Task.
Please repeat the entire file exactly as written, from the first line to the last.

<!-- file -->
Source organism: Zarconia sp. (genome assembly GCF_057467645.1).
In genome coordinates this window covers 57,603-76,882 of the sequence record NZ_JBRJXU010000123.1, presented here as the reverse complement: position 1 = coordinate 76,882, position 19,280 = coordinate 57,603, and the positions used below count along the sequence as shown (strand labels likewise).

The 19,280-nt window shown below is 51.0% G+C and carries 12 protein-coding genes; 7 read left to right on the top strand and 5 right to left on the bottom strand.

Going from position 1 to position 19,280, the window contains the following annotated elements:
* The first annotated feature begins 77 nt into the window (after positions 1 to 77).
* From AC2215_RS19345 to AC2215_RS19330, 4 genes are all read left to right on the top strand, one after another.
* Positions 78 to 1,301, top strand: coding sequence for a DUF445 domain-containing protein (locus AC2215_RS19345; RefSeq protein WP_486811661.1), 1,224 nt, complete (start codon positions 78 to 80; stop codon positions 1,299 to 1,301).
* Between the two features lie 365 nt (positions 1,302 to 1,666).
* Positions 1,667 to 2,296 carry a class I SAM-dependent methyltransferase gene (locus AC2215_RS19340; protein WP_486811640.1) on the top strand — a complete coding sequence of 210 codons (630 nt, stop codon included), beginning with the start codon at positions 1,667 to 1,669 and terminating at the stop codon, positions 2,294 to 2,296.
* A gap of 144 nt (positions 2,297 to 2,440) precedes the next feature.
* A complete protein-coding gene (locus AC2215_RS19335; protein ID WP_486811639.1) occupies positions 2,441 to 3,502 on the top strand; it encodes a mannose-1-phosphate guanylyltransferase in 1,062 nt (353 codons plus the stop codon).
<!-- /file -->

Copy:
Source organism: Zarconia sp. (genome assembly GCF_057467645.1).
In genome coordinates this window covers 57,603-76,882 of the sequence record NZ_JBRJXU010000123.1, presented here as the reverse complement: position 1 = coordinate 76,882, position 19,280 = coordinate 57,603, and the positions used below count along the sequence as shown (strand labels likewise).

The 19,280-nt window shown below is 51.0% G+C and carries 12 protein-coding genes; 7 read left to right on the top strand and 5 right to left on the bottom strand.

Going from position 1 to position 19,280, the window contains the following annotated elements:
* The first annotated feature begins 77 nt into the window (after positions 1 to 77).
* From AC2215_RS19345 to AC2215_RS19330, 4 genes are all read left to right on the top strand, one after another.
* Positions 78 to 1,301, top strand: coding sequence for a DUF445 domain-containing protein (locus AC2215_RS19345; RefSeq protein WP_486811661.1), 1,224 nt, complete (start codon positions 78 to 80; stop codon positions 1,299 to 1,301).
* Between the two features lie 365 nt (positions 1,302 to 1,666).
* Positions 1,667 to 2,296 carry a class I SAM-dependent methyltransferase gene (locus AC2215_RS19340; protein WP_486811640.1) on the top strand — a complete coding sequence of 210 codons (630 nt, stop codon included), beginning with the start codon at positions 1,667 to 1,669 and terminating at the stop codon, positions 2,294 to 2,296.
* A gap of 144 nt (positions 2,297 to 2,440) precedes the next feature.
* A complete protein-coding gene (locus AC2215_RS19335; protein ID WP_486811639.1) occupies positions 2,441 to 3,502 on the top strand; it encodes a mannose-1-phosphate guanylyltransferase in 1,062 nt (353 codons plus the stop codon).